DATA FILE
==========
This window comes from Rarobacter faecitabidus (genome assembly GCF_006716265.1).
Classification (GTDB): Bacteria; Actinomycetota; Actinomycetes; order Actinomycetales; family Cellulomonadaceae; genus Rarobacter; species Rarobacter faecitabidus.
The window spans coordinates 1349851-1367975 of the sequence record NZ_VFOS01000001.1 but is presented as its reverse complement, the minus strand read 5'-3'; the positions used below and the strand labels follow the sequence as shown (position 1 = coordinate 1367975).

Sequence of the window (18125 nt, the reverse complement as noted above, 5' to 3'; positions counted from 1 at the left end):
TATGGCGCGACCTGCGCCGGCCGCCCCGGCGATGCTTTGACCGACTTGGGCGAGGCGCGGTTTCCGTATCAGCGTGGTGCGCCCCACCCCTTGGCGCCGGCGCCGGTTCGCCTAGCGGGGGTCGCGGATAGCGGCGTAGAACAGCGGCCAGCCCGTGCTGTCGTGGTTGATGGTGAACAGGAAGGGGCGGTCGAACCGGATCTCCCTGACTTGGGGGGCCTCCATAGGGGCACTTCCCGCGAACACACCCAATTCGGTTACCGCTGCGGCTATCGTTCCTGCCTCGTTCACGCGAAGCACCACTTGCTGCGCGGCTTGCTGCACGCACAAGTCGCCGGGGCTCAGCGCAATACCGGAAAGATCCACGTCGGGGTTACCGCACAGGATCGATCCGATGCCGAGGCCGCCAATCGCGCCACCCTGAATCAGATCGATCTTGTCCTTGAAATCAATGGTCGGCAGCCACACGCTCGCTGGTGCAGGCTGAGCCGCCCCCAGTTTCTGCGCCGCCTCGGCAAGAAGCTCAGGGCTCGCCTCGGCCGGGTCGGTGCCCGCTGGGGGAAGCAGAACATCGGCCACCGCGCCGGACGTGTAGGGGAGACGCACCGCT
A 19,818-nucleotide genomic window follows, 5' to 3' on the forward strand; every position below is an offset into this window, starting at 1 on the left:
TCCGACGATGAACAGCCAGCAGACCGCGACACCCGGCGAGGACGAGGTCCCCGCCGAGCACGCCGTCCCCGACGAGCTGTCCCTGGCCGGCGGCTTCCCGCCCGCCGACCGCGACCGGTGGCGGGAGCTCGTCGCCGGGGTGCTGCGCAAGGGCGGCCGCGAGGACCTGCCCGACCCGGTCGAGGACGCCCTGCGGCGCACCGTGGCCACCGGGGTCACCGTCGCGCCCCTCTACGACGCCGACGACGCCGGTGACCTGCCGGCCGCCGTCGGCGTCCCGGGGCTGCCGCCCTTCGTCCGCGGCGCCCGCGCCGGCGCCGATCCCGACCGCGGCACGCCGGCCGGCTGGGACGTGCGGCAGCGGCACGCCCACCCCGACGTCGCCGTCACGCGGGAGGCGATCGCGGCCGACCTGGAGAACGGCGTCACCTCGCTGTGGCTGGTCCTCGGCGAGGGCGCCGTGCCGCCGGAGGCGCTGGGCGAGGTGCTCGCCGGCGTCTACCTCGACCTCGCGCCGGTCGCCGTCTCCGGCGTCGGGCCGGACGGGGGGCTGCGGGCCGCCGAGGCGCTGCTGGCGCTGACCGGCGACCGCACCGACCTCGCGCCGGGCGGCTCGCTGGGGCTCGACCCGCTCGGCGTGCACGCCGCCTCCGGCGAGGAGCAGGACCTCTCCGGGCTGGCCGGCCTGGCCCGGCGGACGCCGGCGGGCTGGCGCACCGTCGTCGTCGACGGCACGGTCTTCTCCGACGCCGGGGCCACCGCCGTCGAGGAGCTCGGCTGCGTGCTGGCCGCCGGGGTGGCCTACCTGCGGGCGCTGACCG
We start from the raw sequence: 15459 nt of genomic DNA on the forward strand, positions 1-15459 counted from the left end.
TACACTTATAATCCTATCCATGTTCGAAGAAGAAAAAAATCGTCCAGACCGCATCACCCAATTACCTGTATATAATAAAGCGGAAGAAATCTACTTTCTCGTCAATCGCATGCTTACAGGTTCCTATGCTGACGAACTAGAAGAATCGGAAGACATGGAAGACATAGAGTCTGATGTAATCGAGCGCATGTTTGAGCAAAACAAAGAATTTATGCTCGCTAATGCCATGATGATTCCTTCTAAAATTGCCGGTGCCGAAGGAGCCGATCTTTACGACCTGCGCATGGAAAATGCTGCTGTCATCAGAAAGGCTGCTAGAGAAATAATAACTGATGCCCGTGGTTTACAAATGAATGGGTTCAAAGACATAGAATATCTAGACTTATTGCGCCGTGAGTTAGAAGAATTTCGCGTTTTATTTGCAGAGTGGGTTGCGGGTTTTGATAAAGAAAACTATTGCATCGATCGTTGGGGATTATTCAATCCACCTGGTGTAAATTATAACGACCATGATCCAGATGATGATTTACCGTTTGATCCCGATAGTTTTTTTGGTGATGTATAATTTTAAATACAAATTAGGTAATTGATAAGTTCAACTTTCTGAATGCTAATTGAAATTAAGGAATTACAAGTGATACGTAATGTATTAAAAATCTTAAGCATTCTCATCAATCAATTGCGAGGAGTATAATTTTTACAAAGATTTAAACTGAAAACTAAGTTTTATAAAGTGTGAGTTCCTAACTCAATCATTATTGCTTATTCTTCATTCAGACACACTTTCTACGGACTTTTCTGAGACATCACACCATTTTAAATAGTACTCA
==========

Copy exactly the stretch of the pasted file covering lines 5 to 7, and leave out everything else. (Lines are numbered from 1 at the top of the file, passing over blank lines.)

TATGGCGCGACCTGCGCCGGCCGCCCCGGCGATGCTTTGACCGACTTGGGCGAGGCGCGGTTTCCGTATCAGCGTGGTGCGCCCCACCCCTTGGCGCCGGCGCCGGTTCGCCTAGCGGGGGTCGCGGATAGCGGCGTAGAACAGCGGCCAGCCCGTGCTGTCGTGGTTGATGGTGAACAGGAAGGGGCGGTCGAACCGGATCTCCCTGACTTGGGGGGCCTCCATAGGGGCACTTCCCGCGAACACACCCAATTCGGTTACCGCTGCGGCTATCGTTCCTGCCTCGTTCACGCGAAGCACCACTTGCTGCGCGGCTTGCTGCACGCACAAGTCGCCGGGGCTCAGCGCAATACCGGAAAGATCCACGTCGGGGTTACCGCACAGGATCGATCCGATGCCGAGGCCGCCAATCGCGCCACCCTGAATCAGATCGATCTTGTCCTTGAAATCAATGGTCGGCAGCCACACGCTCGCTGGTGCAGGCTGAGCCGCCCCCAGTTTCTGCGCCGCCTCGGCAAGAAGCTCAGGGCTCGCCTCGGCCGGGTCGGTGCCCGCTGGGGGAAGCAGAACATCGGCCACCGCGCCGGACGTGTAGGGGAGACGCACCGCT
A 19,818-nucleotide genomic window follows, 5' to 3' on the forward strand; every position below is an offset into this window, starting at 1 on the left:
TCCGACGATGAACAGCCAGCAGACCGCGACACCCGGCGAGGACGAGGTCCCCGCCGAGCACGCCGTCCCCGACGAGCTGTCCCTGGCCGGCGGCTTCCCGCCCGCCGACCGCGACCGGTGGCGGGAGCTCGTCGCCGGGGTGCTGCGCAAGGGCGGCCGCGAGGACCTGCCCGACCCGGTCGAGGACGCCCTGCGGCGCACCGTGGCCACCGGGGTCACCGTCGCGCCCCTCTACGACGCCGACGACGCCGGTGACCTGCCGGCCGCCGTCGGCGTCCCGGGGCTGCCGCCCTTCGTCCGCGGCGCCCGCGCCGGCGCCGATCCCGACCGCGGCACGCCGGCCGGCTGGGACGTGCGGCAGCGGCACGCCCACCCCGACGTCGCCGTCACGCGGGAGGCGATCGCGGCCGACCTGGAGAACGGCGTCACCTCGCTGTGGCTGGTCCTCGGCGAGGGCGCCGTGCCGCCGGAGGCGCTGGGCGAGGTGCTCGCCGGCGTCTACCTCGACCTCGCGCCGGTCGCCGTCTCCGGCGTCGGGCCGGACGGGGGGCTGCGGGCCGCCGAGGCGCTGCTGGCGCTGACCGGCGACCGCACCGACCTCGCGCCGGGCGGCTCGCTGGGGCTCGACCCGCTCGGCGTGCACGCCGCCTCCGGCGAGGAGCAGGACCTCTCCGGGCTGGCCGGCCTGGCCCGGCGGACGCCGGCGGGCTGGCGCACCGTCGTCGTCGACGGCACGGTCTTCTCCGACGCCGGGGCCACCGCCGTCGAGGAGCTCGGCTGCGTGCTGGCCGCCGGGGTGGCCTACCTGCGGGCGCTGACCG